The Kansas State Board of Education will discuss the role of cursive handwriting in school curriculums during its monthly meeting on Tuesday, the Wichita Eagle reports.
Under the Common Core Standards for English, which Kansas adopted in 2010, teaching cursive is not required. Instead, school districts are to emphasize keyboard proficiency. But even before the standards were implemented, the state did not mandate the skill be taught in classrooms.
According to Kansas DOE spokeswoman Kathy Toelkes, curriculum has always been a local decision, and state officials recently sent a survey to school districts in an effort to gauge the extent to which cursive is being taught in their schools. The results will be presented at Tuesday’s meeting.
With most Kansas state assessments being computerized — not to mention the growing reliance on typing, texting and emailing — many students do not see a need to spend hours practicing handwriting. However, the National Association of State Boards of Education wrote in a September policy update that there are benefits associated with the skill — including helping students in reading, writing, language use and critical thinking, the Associated Press reports.
State board member Walt Chappell agreed that students should know how to write longhand, telling the Eagle, “We’ve got to be able to communicate with each other in written form. … Technology is great, but it doesn’t always work.”
Several states across the country, including Indiana and Hawaii, have already dropped cursive writing from their mandatory school curriculum, now leaving the decision to teach the skill up to individual districts.
Pitt County Schools in North Carolina recently decided it would no longer require students to learn cursive on account of teachers having so much other material to cover under the Common Core. The district’s assistant superintendent said a team of educators is working to figure out where to fit cursive writing into the curriculum so that students will have a recognizable signature.
Similarly, Sharon Iorio, dean of Wichita State University’s College of Education, told the Eagle her faculty believes cursive will still be taught in schools in some capacity.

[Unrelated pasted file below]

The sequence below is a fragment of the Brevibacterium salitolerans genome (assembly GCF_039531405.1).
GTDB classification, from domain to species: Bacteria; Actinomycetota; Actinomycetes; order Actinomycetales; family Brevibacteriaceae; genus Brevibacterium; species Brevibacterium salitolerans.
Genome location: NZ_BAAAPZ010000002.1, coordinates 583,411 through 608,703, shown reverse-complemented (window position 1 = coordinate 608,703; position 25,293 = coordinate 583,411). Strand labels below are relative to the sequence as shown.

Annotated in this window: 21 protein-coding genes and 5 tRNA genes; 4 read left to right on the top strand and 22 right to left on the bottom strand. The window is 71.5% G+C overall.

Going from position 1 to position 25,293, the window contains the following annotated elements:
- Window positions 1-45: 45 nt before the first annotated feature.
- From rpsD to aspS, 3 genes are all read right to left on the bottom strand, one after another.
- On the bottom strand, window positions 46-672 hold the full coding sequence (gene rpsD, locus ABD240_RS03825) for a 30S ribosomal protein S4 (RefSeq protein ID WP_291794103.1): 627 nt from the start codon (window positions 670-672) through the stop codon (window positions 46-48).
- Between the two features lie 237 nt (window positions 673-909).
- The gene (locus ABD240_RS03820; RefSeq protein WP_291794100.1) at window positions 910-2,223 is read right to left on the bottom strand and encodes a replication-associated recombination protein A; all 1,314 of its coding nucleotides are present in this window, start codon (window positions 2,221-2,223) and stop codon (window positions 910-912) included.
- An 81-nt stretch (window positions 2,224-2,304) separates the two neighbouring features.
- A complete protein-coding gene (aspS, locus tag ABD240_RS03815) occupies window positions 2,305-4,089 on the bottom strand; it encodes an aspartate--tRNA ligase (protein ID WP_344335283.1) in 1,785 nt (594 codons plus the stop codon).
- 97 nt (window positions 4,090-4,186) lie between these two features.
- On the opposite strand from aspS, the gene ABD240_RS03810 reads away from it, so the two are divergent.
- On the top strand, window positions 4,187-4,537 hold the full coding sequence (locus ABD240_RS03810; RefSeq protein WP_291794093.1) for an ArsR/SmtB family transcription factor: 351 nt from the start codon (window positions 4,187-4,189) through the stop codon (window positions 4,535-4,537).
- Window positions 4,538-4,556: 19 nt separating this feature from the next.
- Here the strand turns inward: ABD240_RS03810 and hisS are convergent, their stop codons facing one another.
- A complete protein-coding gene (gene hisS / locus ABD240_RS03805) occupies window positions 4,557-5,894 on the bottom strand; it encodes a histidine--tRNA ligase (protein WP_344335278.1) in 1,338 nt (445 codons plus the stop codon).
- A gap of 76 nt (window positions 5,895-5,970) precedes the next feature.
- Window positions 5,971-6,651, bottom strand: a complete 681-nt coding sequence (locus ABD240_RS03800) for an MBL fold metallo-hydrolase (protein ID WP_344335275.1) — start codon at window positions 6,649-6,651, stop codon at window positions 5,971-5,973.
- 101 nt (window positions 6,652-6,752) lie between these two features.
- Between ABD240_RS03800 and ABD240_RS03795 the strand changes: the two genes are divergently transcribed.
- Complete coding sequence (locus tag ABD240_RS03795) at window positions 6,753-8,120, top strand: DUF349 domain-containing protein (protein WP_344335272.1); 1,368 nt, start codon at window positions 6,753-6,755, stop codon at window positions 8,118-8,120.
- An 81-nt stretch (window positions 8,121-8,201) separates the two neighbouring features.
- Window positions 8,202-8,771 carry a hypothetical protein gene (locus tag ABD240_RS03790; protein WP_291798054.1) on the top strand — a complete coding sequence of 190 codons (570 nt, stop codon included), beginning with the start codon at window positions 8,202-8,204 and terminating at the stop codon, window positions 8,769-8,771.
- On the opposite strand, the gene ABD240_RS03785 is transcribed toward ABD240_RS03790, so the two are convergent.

“Cursive writing would likely fall under the rubric of ‘rote’ learning, which is not emphasized in the Common Core,” Iorio stated in an e-mail. “Yet, obviously there is a place in education for rote learning.”
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1. Modern school supplies
Gone are the days when students were set for school with a three-ring binder and some No. 2 pencils. Now, parents say they're making expensive runs to local craft stores each time a project is assigned and are even furnishing their students with their own laptops. "You have to have a computer, and then you have to have the programs the school runs," says Jodi Drange, a parent from Montana whose daughter goes to <a href="http://www.usnews.com/education/best-high-schools/montana/districts/laurel-h-s/laurel-high-school-12096" target="_hplink">Laurel High School.</a> "They never have enough time at school [for assignments] and they won't get their project turned in unless they can work on it at home." If your child needs a laptop, consider a refurbished model that can be significantly less expensive, Florida parent Krause recommends.
For the Krauses, costs of the fall play, the spring musical, and a trip for a thespian group competition were straining the family's budget. "[My daughter] was talking about also wanting to get into softball, and we were like, 'Well, we don't know if we can afford the equipment if you want to continue to do drama,'" Krause says. "It's getting ridiculous, cost-wise, to continue to fund all these things through the school." Participation in important but increasingly costly after-school programs may necessitate a family conversation, says Carol Ranft, a mother who lives within Georgia's <a href="http://www.usnews.com/education/best-high-schools/georgia/districts/gwinnett-county-public-schools" target="_hplink">Gwinnett County Public Schools</a> district and who was paying $450 a year for her son to play lacrosse. "I think that's probably one of the bigger questions for parents: As the cost of those kinds of activities increase, are their students willing to put in their time and effort into a cause or an activity?" Ranft asks. "Is it as worthwhile to them for their time as it is for the parents' cost?"